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JCDR. 2021; 12(3): 1999-2005


Moamen Mahrous El-Hosseiny, Wesam Mohamed Amr, Hazem Nour Abdellatif, Mohamed Abdallah Zaitoun.


Breast cancer is the most frequent female cancer with an estimated 2 million new cases were diagnosed worldwide [1].
Nowadays, modified radical mastectomy (MRM) is the principal treatment of breast cancer, provides sufficient tumor clearance, and decrease the local recurrence rate [2].
Seroma is the commonest post-Mastectomy complication. and known as a collection of serous fluid combined with blood, plasma, and lymph fluid under the skin flap. As early sequel after MRM [3-4].
In the current literature incidence of postmastectomy seroma formation ranged from 3% up to 90% [3].
Seroma is the noisiest event for the patient and the surgeon. Seroma formation can lead to patient discomfort, repeated seroma aspirations with the risk of infection, prolonged hospital stay, delayed wound healing, skin flap necrosis, delay in receiving adjuvant therapies and extended hospital stay may be required which increases costs for the patient and healthcare system and higher surgical expenditures [5].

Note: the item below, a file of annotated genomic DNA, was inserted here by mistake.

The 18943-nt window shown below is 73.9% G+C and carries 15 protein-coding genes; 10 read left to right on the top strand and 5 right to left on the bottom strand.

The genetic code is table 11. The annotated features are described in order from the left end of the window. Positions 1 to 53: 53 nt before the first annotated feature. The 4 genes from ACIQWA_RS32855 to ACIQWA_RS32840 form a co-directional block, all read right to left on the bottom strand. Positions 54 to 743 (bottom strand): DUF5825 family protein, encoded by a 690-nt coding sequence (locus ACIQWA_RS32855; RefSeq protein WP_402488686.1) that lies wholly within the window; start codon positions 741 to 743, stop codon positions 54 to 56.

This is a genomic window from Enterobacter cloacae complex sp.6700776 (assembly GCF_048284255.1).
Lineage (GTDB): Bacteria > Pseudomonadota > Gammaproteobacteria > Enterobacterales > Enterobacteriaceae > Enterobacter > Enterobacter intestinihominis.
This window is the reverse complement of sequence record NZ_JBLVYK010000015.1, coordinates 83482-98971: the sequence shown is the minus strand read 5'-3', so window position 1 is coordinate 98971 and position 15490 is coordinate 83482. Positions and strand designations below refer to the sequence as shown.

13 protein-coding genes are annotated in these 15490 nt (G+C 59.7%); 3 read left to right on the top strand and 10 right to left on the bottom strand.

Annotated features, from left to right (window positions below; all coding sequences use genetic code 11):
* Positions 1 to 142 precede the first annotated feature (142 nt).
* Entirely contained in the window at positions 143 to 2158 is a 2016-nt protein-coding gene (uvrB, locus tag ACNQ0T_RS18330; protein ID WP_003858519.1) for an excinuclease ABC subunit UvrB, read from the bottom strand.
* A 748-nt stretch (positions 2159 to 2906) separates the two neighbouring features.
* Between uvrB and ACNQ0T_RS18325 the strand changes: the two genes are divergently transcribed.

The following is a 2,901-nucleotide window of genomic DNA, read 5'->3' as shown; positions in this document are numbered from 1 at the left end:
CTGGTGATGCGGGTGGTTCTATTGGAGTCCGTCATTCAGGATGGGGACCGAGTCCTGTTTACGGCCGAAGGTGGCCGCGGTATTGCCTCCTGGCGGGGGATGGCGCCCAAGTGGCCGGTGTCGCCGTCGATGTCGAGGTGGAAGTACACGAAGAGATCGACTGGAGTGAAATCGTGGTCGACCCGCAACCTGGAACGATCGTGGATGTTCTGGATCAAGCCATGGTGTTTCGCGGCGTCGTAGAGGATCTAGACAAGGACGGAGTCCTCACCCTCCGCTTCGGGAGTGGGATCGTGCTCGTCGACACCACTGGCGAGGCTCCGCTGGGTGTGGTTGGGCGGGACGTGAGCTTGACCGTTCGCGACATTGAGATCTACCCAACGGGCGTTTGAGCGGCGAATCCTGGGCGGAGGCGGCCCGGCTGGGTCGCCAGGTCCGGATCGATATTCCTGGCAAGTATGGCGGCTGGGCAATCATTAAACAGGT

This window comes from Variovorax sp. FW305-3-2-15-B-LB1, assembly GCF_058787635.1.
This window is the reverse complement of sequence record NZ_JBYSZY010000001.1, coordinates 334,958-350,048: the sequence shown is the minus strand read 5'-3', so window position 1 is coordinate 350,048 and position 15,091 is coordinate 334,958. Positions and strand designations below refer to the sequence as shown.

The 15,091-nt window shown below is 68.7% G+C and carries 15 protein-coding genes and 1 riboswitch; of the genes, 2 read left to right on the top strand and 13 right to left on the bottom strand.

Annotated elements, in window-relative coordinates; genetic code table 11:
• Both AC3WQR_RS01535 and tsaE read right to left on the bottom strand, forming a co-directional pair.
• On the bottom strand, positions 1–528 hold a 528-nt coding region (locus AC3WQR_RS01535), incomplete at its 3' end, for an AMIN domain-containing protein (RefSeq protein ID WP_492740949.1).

Despite numerous trials of new techniques which have attempted to reduce the incidence of seroma formation, no single method appears to be uniformly effective.
Recently, many researchers developed variable techniques to prevent seroma formation. reduction of dead space was the main principle of these techniques [6]. Variable methods for reduction of dead space were reported; use of suction drain, antibiotics like Tetracycline, adhesive tissue glues as fibrin glue, natural coagulation factors, and Octreotide [7].
Topical sclerotherapy with Tetracycline has long been used successfully in the treatment of malignant pleural effusions to cause obliteration of the pleural space [8]. The first report of Tetracycline sclerotherapy for treating seromas after mastectomy was by Sitzmann et al. [9].
In the current study we evaluate the effectiveness of using Tetracycline and closure of the dead space in reducing seroma after Modified Radical Mastectomy.

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